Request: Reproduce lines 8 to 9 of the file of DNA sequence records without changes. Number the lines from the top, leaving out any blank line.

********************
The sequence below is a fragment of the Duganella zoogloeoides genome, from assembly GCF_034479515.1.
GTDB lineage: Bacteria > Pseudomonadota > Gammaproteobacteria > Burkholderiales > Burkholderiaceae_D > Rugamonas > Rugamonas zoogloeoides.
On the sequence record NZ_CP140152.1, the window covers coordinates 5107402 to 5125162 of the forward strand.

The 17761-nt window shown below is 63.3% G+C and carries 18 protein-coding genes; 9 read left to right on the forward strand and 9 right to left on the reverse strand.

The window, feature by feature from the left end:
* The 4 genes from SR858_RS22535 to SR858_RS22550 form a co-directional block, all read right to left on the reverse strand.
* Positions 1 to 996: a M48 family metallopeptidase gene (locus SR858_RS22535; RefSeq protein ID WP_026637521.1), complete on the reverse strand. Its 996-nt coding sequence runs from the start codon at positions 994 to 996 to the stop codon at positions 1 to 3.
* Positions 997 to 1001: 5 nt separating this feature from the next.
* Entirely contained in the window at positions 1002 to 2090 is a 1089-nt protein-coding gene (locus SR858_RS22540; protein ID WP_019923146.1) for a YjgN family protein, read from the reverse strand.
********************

* Positions 997 to 1001: 5 nt separating this feature from the next.
* Entirely contained in the window at positions 1002 to 2090 is a 1089-nt protein-coding gene (locus SR858_RS22540; protein ID WP_019923146.1) for a YjgN family protein, read from the reverse strand.